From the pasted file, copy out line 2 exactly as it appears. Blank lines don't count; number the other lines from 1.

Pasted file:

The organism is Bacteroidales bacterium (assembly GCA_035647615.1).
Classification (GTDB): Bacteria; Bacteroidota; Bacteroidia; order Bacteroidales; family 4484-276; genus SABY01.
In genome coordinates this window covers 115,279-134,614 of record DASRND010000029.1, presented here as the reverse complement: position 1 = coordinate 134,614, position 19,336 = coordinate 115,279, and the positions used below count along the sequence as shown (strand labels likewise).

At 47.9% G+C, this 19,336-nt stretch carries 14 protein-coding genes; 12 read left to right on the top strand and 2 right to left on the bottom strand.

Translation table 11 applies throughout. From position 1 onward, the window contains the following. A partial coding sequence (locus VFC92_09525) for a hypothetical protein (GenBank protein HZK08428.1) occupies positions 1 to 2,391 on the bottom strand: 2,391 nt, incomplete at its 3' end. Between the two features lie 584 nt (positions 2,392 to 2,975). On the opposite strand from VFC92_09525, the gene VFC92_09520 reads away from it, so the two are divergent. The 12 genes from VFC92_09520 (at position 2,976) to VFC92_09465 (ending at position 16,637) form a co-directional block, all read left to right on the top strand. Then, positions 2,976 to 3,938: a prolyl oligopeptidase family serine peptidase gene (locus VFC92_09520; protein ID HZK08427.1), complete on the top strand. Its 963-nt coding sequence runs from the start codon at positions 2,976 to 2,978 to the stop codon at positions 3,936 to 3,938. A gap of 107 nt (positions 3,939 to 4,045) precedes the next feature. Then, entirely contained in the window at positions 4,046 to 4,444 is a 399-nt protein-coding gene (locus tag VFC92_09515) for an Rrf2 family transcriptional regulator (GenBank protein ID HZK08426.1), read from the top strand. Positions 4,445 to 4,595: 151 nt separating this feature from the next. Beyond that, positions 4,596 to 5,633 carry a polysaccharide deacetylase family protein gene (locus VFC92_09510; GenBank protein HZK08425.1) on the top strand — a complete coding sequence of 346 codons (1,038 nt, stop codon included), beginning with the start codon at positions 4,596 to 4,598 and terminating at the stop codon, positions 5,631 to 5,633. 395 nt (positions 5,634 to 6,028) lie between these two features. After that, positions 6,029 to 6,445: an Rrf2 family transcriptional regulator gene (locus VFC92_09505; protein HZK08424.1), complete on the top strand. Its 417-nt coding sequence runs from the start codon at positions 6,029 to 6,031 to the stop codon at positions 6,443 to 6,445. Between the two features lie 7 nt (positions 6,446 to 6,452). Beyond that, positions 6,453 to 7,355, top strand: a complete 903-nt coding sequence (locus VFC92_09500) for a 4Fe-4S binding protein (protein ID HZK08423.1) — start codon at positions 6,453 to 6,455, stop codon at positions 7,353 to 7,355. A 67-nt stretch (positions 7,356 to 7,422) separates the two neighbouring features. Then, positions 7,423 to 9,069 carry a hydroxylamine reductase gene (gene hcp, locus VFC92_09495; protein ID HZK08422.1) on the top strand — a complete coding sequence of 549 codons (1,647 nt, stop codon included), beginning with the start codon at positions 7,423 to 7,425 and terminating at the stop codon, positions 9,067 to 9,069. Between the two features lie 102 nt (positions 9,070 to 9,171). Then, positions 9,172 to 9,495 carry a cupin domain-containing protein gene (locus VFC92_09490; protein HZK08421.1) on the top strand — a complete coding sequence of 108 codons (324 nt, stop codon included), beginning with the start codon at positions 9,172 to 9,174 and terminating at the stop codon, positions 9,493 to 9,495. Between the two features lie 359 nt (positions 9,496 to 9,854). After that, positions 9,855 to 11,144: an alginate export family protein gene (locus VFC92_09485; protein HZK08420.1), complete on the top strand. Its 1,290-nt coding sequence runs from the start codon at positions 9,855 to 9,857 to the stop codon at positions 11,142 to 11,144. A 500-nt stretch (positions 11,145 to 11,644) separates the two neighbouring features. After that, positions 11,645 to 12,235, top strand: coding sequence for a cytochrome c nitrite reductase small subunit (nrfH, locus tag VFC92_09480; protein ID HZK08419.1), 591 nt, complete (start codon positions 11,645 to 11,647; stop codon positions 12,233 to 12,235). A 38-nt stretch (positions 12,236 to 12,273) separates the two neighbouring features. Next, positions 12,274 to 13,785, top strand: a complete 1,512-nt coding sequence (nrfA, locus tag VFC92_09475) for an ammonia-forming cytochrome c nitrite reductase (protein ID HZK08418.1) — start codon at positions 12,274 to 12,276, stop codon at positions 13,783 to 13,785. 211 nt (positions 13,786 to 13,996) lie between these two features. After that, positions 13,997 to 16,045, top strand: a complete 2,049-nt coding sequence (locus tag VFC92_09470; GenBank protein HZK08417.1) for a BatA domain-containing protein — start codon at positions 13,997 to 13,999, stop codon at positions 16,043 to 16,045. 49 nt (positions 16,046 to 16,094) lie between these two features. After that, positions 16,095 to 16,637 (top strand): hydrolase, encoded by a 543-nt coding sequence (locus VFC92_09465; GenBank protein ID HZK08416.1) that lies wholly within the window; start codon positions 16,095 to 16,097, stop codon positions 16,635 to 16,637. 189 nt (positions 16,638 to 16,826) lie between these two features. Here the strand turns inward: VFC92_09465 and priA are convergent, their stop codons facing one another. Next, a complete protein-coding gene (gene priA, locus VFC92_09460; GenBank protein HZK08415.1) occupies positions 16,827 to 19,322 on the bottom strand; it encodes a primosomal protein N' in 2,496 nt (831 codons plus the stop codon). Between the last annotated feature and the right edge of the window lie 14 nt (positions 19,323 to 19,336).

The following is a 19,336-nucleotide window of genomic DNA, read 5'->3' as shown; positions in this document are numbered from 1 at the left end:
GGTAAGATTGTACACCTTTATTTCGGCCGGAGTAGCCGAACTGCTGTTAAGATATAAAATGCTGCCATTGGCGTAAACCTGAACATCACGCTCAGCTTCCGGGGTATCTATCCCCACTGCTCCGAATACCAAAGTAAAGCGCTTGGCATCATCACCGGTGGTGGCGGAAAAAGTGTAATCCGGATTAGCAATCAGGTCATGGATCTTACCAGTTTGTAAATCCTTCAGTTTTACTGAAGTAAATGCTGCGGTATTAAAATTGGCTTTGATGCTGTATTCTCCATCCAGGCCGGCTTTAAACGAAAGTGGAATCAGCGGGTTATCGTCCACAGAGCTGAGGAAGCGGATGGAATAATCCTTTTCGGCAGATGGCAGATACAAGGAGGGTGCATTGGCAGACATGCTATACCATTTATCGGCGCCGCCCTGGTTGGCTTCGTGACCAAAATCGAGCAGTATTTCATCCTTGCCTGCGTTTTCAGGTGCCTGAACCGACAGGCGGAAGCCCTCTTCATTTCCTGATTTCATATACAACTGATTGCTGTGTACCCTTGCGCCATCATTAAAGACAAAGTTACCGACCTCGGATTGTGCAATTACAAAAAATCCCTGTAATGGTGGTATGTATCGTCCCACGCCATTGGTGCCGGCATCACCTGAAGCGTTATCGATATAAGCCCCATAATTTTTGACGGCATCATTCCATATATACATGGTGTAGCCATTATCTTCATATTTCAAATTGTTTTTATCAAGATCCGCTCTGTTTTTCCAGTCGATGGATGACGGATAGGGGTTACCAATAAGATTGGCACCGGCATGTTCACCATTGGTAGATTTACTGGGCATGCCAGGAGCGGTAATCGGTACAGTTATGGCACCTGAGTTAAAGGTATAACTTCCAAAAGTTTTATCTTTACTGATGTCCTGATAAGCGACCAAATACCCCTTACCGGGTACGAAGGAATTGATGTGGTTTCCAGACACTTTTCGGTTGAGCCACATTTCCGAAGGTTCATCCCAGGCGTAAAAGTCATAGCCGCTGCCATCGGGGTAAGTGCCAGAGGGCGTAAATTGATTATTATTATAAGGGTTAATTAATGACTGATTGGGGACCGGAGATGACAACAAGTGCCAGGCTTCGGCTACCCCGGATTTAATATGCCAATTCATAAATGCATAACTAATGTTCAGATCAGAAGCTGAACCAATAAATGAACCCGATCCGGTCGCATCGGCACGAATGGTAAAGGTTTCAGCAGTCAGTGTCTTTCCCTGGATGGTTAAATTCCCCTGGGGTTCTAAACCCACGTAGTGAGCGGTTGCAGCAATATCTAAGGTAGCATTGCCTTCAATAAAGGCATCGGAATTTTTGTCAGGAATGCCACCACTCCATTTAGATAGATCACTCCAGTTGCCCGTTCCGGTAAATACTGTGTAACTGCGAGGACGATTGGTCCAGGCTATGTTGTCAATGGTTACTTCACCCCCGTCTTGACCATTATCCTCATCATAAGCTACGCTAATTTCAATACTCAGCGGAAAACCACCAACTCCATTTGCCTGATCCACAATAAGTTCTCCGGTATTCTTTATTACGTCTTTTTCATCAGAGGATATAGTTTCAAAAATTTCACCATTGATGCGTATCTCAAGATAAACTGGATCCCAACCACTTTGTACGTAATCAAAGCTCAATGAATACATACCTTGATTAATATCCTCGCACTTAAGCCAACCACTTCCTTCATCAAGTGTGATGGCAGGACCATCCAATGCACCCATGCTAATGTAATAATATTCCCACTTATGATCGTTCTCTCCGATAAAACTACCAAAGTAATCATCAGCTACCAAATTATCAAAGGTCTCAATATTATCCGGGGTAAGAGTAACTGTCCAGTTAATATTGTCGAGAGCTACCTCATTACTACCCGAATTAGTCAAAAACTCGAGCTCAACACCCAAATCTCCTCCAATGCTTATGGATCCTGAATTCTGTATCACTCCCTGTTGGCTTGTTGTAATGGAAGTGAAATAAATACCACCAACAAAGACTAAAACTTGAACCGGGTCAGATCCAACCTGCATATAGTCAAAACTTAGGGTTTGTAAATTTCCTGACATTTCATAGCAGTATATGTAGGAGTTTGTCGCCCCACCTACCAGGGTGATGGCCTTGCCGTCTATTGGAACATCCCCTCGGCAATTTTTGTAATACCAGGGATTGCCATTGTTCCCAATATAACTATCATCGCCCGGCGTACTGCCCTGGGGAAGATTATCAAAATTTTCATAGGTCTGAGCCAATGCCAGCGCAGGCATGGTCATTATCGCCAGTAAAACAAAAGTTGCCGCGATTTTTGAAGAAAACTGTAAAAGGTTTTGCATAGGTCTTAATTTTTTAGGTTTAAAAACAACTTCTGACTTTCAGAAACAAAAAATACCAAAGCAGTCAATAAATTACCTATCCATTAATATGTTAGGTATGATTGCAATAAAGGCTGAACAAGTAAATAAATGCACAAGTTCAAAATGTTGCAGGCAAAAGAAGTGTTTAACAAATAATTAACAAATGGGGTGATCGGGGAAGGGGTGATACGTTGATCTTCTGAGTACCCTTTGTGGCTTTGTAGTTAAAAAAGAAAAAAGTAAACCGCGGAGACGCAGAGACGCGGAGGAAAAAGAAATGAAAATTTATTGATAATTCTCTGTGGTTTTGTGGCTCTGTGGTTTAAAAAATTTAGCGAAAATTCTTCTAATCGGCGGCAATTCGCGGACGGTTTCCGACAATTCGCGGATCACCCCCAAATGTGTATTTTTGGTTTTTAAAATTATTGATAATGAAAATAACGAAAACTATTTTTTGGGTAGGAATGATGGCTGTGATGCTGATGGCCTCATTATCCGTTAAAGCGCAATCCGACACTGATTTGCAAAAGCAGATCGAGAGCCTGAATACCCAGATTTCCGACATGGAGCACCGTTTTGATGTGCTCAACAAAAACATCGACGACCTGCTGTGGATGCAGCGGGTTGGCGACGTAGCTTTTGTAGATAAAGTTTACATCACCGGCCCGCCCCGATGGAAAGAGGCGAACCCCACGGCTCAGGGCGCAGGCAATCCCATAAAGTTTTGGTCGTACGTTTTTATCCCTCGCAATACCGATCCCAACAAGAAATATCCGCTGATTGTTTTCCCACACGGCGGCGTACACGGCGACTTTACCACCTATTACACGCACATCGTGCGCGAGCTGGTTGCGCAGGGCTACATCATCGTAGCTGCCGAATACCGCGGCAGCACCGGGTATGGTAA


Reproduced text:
Classification (GTDB): Bacteria; Bacteroidota; Bacteroidia; order Bacteroidales; family 4484-276; genus SABY01.